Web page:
Courtesy of Rachel Smith

Should I Take Medication To Increase My Milk Supply?

Breast milk is created on a supply and demand basis. The more you nurse or pump, the more breast milk your body tends to produce. However, this isn't the case for everyone. Some moms have medical conditions that require the use of a medication to help them produce more milk. If your supply isn't meeting your baby's needs, you are likely wondering, should I take medication to increase my milk supply?

Before you start looking into galactagogues – herbal or prescription substances that increase your milk supply – you should first determine whether or not you truly have an inadequate supply. According to lactation consultant Diana Cassar-Uhl of Kelly Mom, few moms actually have low supply even if they think they aren't producing enough milk. Perceived low milk production is when a mom who is actually producing enough milk for her baby believes she has low supply, because she misreads normal newborn behaviors as hunger or dissatisfaction at the breast.

The amount you pump is also not an indication of how much milk your body produces, according to Jennie Rae Lanziero, Certified Lactation Counselor for the Florida Department of Health and the Pasco Hernando Breastfeeding Task Force. In a recent interview, Lanziero tells me that a baby with a good latch is able to remove more milk than a pump can. Just because you don't pump lots of extra milk doesn't mean that your baby is staying hungry. One good way to determine if a baby is getting enough milk is to look at their diapers. A well-fed baby should have four to six wet diapers a day, according to Dr. Sears.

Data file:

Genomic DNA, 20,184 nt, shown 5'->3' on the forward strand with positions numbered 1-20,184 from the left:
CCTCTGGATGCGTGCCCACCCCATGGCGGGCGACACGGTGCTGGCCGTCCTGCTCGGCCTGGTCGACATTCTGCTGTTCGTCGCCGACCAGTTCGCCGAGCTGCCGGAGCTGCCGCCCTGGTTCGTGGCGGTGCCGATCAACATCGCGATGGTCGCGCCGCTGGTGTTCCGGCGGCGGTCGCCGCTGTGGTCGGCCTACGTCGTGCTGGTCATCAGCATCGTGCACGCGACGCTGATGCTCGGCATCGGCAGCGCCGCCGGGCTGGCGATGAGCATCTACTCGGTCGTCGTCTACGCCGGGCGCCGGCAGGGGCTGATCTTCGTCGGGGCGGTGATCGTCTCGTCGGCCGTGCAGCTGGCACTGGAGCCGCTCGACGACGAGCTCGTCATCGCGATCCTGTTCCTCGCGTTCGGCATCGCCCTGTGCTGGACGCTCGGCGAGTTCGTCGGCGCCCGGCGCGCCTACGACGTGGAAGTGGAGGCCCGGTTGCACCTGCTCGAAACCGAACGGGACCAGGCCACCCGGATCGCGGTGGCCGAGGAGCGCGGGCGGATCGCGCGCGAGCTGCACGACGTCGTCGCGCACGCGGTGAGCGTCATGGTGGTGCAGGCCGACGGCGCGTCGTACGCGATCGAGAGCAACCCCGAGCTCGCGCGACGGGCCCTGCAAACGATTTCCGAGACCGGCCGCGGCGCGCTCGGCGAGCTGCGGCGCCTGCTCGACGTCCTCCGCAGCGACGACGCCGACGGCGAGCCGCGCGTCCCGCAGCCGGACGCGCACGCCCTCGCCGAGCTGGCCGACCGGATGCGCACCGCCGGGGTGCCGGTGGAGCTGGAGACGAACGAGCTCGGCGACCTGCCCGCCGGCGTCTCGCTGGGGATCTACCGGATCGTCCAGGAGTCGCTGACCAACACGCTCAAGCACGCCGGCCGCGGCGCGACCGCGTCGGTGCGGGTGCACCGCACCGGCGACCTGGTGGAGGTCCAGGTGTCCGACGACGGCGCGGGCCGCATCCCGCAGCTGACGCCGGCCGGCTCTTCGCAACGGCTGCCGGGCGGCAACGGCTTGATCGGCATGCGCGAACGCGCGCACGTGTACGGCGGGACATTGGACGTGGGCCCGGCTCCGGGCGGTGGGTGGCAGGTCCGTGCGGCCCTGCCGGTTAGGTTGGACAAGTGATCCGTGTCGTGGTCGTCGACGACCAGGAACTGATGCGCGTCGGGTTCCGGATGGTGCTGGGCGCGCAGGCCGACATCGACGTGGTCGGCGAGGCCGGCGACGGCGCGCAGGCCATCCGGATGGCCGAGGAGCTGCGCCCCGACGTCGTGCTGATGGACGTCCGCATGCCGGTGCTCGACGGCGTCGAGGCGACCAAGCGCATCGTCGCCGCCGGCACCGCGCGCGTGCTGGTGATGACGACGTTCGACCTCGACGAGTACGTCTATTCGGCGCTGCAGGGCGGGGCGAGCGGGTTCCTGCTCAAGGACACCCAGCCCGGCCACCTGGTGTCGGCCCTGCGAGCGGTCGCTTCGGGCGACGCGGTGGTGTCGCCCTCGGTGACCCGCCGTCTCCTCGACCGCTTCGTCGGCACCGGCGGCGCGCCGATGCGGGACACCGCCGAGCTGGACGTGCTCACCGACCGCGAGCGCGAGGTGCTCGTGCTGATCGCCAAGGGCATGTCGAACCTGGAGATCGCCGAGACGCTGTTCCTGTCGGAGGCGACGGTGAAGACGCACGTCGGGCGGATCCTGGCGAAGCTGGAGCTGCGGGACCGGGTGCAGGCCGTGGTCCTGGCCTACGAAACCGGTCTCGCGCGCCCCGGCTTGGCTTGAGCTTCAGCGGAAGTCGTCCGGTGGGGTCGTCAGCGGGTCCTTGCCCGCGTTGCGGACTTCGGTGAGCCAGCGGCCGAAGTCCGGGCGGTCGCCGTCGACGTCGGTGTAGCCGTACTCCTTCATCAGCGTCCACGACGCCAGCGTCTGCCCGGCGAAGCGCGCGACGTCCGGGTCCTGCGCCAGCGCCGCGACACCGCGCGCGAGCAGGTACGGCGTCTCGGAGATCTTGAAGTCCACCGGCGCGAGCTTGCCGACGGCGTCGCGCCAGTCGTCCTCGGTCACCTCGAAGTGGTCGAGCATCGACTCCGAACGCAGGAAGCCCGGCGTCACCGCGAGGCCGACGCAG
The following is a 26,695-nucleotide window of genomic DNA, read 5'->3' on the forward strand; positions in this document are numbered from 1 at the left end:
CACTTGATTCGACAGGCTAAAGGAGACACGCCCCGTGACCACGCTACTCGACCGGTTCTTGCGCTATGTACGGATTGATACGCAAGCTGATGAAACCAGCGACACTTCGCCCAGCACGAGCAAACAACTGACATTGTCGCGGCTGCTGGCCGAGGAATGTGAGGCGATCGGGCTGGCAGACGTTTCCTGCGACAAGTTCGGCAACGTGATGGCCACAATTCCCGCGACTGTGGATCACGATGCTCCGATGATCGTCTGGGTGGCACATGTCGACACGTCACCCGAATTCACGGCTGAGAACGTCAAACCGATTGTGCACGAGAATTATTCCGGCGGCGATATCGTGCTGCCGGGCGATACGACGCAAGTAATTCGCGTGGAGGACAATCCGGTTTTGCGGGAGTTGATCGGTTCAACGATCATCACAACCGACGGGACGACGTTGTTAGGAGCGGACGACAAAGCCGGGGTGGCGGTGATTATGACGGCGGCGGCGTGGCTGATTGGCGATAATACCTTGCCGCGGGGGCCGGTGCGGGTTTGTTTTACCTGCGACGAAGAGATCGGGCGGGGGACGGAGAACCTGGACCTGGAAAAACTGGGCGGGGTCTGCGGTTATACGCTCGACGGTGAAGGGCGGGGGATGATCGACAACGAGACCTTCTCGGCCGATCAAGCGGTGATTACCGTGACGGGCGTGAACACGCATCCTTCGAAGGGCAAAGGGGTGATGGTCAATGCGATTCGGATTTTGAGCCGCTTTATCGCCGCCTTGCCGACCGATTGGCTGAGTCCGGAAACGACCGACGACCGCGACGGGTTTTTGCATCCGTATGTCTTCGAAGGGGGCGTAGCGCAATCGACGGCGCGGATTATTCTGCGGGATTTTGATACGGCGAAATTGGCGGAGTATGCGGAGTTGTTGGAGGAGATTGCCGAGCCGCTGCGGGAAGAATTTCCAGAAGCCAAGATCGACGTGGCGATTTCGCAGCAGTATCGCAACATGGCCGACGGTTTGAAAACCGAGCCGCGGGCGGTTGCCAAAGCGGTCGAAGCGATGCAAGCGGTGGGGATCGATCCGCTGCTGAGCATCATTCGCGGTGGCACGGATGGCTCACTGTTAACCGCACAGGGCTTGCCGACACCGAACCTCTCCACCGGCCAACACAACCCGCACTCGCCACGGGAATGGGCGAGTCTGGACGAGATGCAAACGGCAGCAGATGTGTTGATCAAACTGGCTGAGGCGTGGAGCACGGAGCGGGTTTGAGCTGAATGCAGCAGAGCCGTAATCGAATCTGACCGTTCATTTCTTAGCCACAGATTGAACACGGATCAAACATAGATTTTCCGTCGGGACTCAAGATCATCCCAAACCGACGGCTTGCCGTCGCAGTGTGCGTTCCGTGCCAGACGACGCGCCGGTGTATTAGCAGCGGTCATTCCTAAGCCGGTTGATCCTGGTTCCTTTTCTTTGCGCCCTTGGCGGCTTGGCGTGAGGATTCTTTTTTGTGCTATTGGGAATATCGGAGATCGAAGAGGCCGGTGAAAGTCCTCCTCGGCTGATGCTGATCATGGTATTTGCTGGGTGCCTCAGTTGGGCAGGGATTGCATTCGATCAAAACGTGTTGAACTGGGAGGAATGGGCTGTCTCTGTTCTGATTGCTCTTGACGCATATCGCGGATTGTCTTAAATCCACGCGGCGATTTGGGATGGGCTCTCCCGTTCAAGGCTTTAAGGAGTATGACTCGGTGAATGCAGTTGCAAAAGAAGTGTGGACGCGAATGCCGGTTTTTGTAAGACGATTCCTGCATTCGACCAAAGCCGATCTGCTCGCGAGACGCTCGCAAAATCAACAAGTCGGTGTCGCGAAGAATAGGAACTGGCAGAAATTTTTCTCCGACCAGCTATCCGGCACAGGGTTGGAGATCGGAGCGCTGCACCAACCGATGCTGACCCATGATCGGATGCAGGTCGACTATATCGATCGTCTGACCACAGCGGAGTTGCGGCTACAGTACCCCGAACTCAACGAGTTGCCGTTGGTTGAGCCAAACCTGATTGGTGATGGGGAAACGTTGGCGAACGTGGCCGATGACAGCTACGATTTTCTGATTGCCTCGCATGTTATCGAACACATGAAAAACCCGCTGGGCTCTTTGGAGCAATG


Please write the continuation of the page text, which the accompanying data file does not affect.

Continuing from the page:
If you still feel as though you aren't producing enough milk, talk to a certified lactation consultant who can help you figure out if your supply issues can be alleviated by making adjustments to the way your nurse. In the meantime, Kelly Mom suggested keeping in close contact with your pediatrician to make sure your baby is being adequately nourished and doesn't have a medical condition that is causing him to struggle with breastfeeding.

If you don't notice an increase in your milk supply after working with a lactation consultant, you should talk to your doctor about checking your prolactin levels. Women with low prolactin levels may be prescribed metoclopramide (Reglan), according to Kelly Mom. Dr. Sears noted that metoclopramide is generally safe for babies, however, it can cause side effects on moms such as seizures, anxiety, diarrhea, depression, headaches, restlessness, and fatigue. Because of this, it's not a right fit for some moms. Additionally, Kelly Mom warned that metoclopramide may not work in all women with low prolactin levels and shouldn't be used by women whose levels are normal or high. Women who have a history of depression should not take metoclopramide, and should talk to their doctor about taking herbal galactagogues instead.